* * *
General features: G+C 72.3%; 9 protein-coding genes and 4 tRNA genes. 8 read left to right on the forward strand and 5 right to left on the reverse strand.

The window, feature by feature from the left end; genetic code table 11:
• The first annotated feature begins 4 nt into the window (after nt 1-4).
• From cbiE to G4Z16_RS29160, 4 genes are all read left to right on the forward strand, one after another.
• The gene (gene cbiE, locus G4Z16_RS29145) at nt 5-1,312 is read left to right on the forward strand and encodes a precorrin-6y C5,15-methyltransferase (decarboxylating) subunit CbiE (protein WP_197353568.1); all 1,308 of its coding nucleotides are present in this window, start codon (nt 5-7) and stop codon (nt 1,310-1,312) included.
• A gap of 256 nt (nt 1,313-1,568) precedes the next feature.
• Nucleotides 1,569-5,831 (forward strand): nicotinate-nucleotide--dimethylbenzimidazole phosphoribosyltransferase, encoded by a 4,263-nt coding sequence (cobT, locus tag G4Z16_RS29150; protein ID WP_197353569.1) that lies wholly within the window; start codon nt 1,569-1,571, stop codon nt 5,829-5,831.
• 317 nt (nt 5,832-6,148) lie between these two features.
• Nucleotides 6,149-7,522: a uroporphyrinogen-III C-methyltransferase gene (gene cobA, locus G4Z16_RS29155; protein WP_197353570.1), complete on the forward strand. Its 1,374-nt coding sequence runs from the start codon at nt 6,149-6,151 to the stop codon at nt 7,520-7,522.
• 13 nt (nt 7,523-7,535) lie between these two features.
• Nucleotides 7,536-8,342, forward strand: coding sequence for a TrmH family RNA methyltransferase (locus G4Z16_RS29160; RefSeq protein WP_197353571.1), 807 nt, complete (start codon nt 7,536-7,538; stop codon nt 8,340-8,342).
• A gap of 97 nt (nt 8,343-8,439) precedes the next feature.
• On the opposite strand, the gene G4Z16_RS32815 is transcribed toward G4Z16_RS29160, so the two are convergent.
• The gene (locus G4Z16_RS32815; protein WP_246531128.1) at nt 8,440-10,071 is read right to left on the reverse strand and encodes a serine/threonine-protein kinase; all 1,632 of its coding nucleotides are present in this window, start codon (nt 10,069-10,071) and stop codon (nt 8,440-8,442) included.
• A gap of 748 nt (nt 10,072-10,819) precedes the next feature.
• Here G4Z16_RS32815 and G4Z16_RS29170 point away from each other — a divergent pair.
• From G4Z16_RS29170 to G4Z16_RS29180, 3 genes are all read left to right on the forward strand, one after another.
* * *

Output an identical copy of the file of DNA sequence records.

General features: G+C 72.3%; 9 protein-coding genes and 4 tRNA genes. 8 read left to right on the forward strand and 5 right to left on the reverse strand.

The window, feature by feature from the left end; genetic code table 11:
• The first annotated feature begins 4 nt into the window (after nt 1-4).
• From cbiE to G4Z16_RS29160, 4 genes are all read left to right on the forward strand, one after another.
• The gene (gene cbiE, locus G4Z16_RS29145) at nt 5-1,312 is read left to right on the forward strand and encodes a precorrin-6y C5,15-methyltransferase (decarboxylating) subunit CbiE (protein WP_197353568.1); all 1,308 of its coding nucleotides are present in this window, start codon (nt 5-7) and stop codon (nt 1,310-1,312) included.
• A gap of 256 nt (nt 1,313-1,568) precedes the next feature.
• Nucleotides 1,569-5,831 (forward strand): nicotinate-nucleotide--dimethylbenzimidazole phosphoribosyltransferase, encoded by a 4,263-nt coding sequence (cobT, locus tag G4Z16_RS29150; protein ID WP_197353569.1) that lies wholly within the window; start codon nt 1,569-1,571, stop codon nt 5,829-5,831.
• 317 nt (nt 5,832-6,148) lie between these two features.
• Nucleotides 6,149-7,522: a uroporphyrinogen-III C-methyltransferase gene (gene cobA, locus G4Z16_RS29155; protein WP_197353570.1), complete on the forward strand. Its 1,374-nt coding sequence runs from the start codon at nt 6,149-6,151 to the stop codon at nt 7,520-7,522.
• 13 nt (nt 7,523-7,535) lie between these two features.
• Nucleotides 7,536-8,342, forward strand: coding sequence for a TrmH family RNA methyltransferase (locus G4Z16_RS29160; RefSeq protein WP_197353571.1), 807 nt, complete (start codon nt 7,536-7,538; stop codon nt 8,340-8,342).
• A gap of 97 nt (nt 8,343-8,439) precedes the next feature.
• On the opposite strand, the gene G4Z16_RS32815 is transcribed toward G4Z16_RS29160, so the two are convergent.
• The gene (locus G4Z16_RS32815; protein WP_246531128.1) at nt 8,440-10,071 is read right to left on the reverse strand and encodes a serine/threonine-protein kinase; all 1,632 of its coding nucleotides are present in this window, start codon (nt 10,069-10,071) and stop codon (nt 8,440-8,442) included.
• A gap of 748 nt (nt 10,072-10,819) precedes the next feature.
• Here G4Z16_RS32815 and G4Z16_RS29170 point away from each other — a divergent pair.
• From G4Z16_RS29170 to G4Z16_RS29180, 3 genes are all read left to right on the forward strand, one after another.